Sherri: With your list of books, what are some tips you would give new authors on publishing and marketing. What five things are the most important?

Tom: 1) Build an author platform that includes social media and a blog. Writing a blog will hone your writing skills if you write generalized stuff as I do, from short stories to reviews of other people’s work.

            2) Build your brand. Make your name something to be remembered. If people recognize your brand as being something worthy of paying attention to, you will do okay. It’s a big pond with some very large fish, don’t sink to the bottom and end up covered in silt, to be forgotten about.

            3) Read more, and read varied books. Not just fiction. Anything and everything. You need a broad scope and depth of knowledge. Knowledge is power, fill your head with knowledge.

            4) Never give up. Grit your teeth, get up at 4am, drink gallons of coffee, ignore family and friends, dedicate yourself to your writing.

            5) This is the hard part. Believe in yourself. Don’t doubt yourself. You need an iron resolve even to be mediocre. And I’ll give you another snippet of advice for free.

            6) Do not trust family and friends to read your work and believe what they tell you. It takes a very special family member of friend to tell you the truth. 9 times out of 10 they can’t help themselves and they lie. “Oh yes, I enjoyed that.” Sorry, no, you probably didn’t. Get reviews from paying members of the public or via places like Goodreads, but only from strangers. People who will tell you the truth.

Sherri: What advice do you wish you’d had as a new author?

Tom: One of my family told me I would never make money as a computer programmer and the same one said I would never be able to write a book. WRONG! That ‘advice’ spurred me on, but you may not have the luxury of a family member full of his own BS.

Be honest with yourself. It is bloody hard being a writer, even an unsuccessful writer has to work at it. A successful writer has it even harder because your next book has to be better than the last. Be brutally honest and ask yourself, can I do this?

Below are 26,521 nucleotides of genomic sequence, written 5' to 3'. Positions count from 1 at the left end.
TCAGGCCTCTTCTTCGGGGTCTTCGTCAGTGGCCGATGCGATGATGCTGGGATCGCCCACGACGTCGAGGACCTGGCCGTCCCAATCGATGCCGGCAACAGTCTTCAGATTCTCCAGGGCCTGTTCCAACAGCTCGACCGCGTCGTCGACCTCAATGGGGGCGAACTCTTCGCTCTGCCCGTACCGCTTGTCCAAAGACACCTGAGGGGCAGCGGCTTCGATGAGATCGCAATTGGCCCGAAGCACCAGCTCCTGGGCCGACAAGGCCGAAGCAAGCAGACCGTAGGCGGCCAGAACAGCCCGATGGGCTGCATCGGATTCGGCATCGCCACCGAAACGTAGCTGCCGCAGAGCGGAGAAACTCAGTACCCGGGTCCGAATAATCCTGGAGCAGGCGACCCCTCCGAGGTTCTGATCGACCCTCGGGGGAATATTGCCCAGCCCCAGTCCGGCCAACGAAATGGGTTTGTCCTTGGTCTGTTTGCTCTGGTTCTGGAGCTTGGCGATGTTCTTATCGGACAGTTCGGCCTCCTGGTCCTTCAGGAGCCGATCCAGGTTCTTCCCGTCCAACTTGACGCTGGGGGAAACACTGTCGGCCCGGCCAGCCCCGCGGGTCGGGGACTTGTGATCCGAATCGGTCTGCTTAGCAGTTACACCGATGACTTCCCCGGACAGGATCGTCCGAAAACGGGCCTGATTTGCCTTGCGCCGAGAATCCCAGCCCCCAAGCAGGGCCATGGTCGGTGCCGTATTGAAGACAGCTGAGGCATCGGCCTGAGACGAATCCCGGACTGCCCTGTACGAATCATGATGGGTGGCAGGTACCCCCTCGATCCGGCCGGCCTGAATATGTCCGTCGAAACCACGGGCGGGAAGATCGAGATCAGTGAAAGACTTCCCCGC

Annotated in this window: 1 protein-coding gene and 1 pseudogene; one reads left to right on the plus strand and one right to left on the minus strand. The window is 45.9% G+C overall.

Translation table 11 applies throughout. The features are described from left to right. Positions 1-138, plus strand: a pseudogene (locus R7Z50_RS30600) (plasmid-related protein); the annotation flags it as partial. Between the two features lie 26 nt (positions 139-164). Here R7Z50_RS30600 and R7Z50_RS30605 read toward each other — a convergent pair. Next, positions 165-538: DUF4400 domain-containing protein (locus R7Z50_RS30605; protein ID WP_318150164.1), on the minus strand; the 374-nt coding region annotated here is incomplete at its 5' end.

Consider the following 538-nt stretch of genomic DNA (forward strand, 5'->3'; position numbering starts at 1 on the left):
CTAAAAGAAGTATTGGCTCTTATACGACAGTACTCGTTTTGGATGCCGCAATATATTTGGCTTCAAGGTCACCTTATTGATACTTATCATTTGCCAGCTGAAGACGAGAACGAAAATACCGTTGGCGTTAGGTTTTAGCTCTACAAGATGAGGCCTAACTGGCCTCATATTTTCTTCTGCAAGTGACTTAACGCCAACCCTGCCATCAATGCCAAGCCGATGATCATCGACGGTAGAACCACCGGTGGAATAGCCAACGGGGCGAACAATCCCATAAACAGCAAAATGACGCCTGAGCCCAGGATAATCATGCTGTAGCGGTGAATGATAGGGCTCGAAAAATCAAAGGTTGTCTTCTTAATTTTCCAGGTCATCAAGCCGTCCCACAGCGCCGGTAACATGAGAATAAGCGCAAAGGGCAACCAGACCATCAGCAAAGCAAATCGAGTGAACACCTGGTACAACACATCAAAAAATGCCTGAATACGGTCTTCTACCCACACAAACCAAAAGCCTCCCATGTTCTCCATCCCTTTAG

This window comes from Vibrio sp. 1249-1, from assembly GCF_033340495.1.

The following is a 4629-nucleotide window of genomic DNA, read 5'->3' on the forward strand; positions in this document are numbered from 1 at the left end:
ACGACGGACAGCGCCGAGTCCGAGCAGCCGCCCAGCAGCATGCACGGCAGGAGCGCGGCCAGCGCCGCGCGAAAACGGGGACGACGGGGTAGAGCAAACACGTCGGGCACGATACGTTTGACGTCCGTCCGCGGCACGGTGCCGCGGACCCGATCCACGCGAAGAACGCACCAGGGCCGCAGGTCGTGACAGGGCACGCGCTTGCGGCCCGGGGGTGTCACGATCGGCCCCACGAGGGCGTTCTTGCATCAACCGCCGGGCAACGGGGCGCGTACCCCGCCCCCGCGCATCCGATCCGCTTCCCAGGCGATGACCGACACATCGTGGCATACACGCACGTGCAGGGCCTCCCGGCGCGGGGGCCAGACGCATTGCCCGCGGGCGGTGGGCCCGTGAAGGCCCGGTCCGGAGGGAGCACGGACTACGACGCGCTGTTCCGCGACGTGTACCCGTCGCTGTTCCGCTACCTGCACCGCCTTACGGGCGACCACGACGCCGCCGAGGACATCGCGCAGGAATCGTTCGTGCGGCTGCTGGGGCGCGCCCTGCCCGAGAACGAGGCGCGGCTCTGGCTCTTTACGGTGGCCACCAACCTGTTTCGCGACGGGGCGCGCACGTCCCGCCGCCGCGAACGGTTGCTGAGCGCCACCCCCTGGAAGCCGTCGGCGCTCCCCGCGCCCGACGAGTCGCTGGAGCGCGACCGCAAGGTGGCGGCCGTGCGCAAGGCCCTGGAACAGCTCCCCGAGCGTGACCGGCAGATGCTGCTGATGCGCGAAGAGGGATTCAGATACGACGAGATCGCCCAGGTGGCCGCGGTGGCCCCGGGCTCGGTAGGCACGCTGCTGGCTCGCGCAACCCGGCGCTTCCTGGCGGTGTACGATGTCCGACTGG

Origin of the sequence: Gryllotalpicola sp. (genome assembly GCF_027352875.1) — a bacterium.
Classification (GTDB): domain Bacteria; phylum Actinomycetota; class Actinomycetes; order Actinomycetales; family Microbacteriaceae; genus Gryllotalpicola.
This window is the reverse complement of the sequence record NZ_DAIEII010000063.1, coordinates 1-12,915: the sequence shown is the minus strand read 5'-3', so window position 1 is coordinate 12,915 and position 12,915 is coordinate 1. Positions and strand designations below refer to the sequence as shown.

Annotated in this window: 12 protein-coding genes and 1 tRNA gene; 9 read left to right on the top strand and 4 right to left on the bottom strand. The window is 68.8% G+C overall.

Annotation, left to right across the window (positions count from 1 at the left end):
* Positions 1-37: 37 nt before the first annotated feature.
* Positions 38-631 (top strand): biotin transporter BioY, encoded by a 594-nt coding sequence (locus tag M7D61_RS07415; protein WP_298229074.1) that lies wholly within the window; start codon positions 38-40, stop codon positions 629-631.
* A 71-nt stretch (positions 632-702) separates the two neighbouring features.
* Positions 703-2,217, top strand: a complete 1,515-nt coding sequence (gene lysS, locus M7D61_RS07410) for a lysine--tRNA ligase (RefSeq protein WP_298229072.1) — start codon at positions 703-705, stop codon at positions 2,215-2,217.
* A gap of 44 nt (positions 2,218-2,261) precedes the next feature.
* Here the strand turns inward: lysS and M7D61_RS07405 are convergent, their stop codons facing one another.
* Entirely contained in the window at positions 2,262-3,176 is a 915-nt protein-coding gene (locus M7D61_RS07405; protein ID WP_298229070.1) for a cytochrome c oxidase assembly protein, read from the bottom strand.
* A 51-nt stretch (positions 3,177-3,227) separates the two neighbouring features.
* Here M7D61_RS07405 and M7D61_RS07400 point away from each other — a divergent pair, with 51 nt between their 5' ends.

Sherri: What writing project are you working on now?

Tom: My Brittle trilogy. The Brittle Sea is published, the second book The Brittle Land is ongoing as is the third, The Brittle Sky. It’s a family saga that is taking a lot of brainpower to keep all the characters in place and stop them wandering off for coffee breaks or taking a dump. Families are hard to discipline!

Sherri: What do you wish you’d done differently when you published your first book?

Tom: Paid more attention to the cover. It will attract people or it will make them wrinkle their noses and walk on by. Pay attention to what it is you are trying to sell.

Sherri: How do you feel your writing has grown? What has been the biggest change in your writing?

Tom: I’m a lot more relaxed with my writing. With that relaxation I find the storylines are flowing better. But with that comes more and more ideas. I have about 10 works in progress and another 120 ideas in the pipeline, time’s running out!

Sherri: What would you like readers to know about you as a person?

Tom: I’m human. I have all the good and bad traits any human has. All of my being, good and bad, goes into my writing in the hope that as you read my work, you may just see a glimmer of me from the corner of your eye.

Sherri: Have you published a new book recently?

Tom: Yes, The Brittle Sea has been out about a month and it’s a very slow process building traction. But, I have some good reviews (don’t get me started on Amazon refusing reviews) and good feedback from readers who I have sent copies to, so I’m hoping this Christmas may prove a good Christmas for me. Who knows… by the way, any whisky left?

Sherri: Tom, thank you for stopping by my Creekside Café. If I ever win the lottery, we will do this for real. If y’all enjoyed our chat follow Tom Kane through his social media and check out his books, he is sure to have something to interest you. Thank you again Tom, I look forward to seeing you on Twitter.


The Brittle Sea: –

A Pat on his Back: –

Operation Werwolf: –

The Demon Murders:-



Amazon Author Page: –

Blog: –



I was born in the corner of the living room, behind the TV, so my father said. That set the tone for the rest of my oddball life.

What is officially known about my birth is that it took place in England. My love of writing was borne from a need to create worlds I wanted to read about, so in some ways writing feeds my egomania.

MOTTO:  A Word Can Change a Mind. A Sentence Can Change a Life. A Book Can Change the World.  © Tom Kane 2020


Tom Kane